OK, fair warning.....no mocking the cake. If you are ever tasked with making a blue muskox cake with cream cheese frosting and you succeed in making an amazing cake, then you can mock my cake...but until then, only smiles and nods allowed. It tasted good, and she loved it.
Our last hoorah was the pinata. As promised, Rachel was spared. The pinata was filled with candy and small plastic animals.
Blue Muskox turned out to be one of my favorite themed birthday parties to create. Most importantly, our 7 year old had the, "BEST BIRTHDAY EVER!!!"
There are so many tender moments I would love to place in a bottle and save for later.... I love to take walks with my camera, noticing all the flowers, insects, and other little wonders. On our walks together, Mini Me likes to walk and take pictures, too. It was her idea that we should make a flower book together. She had a very elaborate plan. However, in trying to be just like Mommy, she turned the extended lens of her camera....which doesn't work so well for a point and shoot. She was devastated. Fast forward through the tears and wailing ...on to Plan B...Let Mommy take the pictures and you can pick and press the flowers, and we will put them together in a special book. Plan B was a brilliant success. Though we made our book in the late Winter and early Spring, this project would work well in the Summer and Fall, too!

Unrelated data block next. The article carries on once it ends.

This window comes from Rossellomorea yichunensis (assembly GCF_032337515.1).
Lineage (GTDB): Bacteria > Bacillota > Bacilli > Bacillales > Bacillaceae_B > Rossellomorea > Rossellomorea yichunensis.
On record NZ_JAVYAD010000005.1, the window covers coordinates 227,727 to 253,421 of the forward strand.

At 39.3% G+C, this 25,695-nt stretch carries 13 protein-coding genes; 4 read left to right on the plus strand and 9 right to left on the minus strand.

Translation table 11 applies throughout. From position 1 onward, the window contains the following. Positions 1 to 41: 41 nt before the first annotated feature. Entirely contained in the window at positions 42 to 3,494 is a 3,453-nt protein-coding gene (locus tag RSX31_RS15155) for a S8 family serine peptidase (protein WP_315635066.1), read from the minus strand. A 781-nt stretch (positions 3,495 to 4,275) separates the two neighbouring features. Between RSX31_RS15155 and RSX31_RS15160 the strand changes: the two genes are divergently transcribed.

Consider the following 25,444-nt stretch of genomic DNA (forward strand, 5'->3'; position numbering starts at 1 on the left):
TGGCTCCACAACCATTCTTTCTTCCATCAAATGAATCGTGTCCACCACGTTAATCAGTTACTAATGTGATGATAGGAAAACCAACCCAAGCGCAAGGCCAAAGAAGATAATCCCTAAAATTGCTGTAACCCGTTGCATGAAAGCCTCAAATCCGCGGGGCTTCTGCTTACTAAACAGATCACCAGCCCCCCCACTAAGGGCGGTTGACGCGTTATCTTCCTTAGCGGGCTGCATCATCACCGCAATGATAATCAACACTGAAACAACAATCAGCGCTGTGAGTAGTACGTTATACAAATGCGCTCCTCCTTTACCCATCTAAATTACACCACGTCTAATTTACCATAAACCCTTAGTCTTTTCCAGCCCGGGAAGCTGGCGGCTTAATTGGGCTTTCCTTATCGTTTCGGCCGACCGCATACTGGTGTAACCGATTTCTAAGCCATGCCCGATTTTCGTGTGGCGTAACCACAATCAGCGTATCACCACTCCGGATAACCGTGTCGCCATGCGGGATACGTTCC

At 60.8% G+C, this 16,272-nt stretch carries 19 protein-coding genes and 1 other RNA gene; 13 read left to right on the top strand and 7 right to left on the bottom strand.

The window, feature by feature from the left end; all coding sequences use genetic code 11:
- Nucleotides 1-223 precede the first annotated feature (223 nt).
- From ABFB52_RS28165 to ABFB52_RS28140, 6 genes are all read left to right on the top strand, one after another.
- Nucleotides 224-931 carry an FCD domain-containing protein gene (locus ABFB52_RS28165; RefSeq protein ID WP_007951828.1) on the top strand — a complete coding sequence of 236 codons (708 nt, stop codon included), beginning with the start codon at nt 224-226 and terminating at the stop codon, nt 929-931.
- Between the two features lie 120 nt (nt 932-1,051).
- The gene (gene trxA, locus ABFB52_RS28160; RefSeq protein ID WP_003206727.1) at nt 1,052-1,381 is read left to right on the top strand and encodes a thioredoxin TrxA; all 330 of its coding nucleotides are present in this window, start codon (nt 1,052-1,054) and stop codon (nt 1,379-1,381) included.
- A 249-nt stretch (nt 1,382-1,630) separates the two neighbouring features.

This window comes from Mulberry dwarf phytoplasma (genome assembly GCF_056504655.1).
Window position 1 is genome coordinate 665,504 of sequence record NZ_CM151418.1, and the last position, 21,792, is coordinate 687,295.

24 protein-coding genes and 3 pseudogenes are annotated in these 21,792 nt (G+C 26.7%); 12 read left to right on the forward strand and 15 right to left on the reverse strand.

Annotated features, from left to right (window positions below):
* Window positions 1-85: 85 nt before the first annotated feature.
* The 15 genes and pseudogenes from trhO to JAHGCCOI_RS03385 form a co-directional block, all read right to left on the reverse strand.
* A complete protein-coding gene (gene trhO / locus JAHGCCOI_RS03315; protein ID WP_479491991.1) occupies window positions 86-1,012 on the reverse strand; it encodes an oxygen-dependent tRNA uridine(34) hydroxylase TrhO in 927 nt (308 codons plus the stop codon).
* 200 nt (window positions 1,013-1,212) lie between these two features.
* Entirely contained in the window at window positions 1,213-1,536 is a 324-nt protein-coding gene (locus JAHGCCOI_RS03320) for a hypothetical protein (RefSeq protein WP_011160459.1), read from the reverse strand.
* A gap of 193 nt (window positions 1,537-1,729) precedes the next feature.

You can use a flower press, but I chose to keep things simple and used a manageable sized book when were out on our walks. Carefully place the picked flower or leaf in the book so the petals will be well displayed later. Practice makes this task easier. If the plant you are pressing is plentiful, press a few different samples. Once you are back home, you can transfer the pressed plants to a larger book. I used a Physicians Desk Reference...which is huge. Phone books also work well. I found that placing the plants on a sheet of paper and then placing them in the book makes it easier to remove the plants later. The sooner you place the plants in the larger book, the better. When the plants are still fresh you can gently move the petals and leaves a bit so they are arranged how you would like them. Stack some more books on top of the one where the plants are being pressed, or place another heavy object on top to weight the book down. Wait for a few days...we waited a week.
There are several ways to preserve and arrange plants after they are dried...the internet is full of ideas...this is how we made our flower book.... I cut squares of acid free paper. I used Bristol board because it fairly thick, and I knew could handle the moisture in the following steps. We arranged the plants of our liking. To hold them in place I used a small amount of acid free glue behind the larger parts of the plant.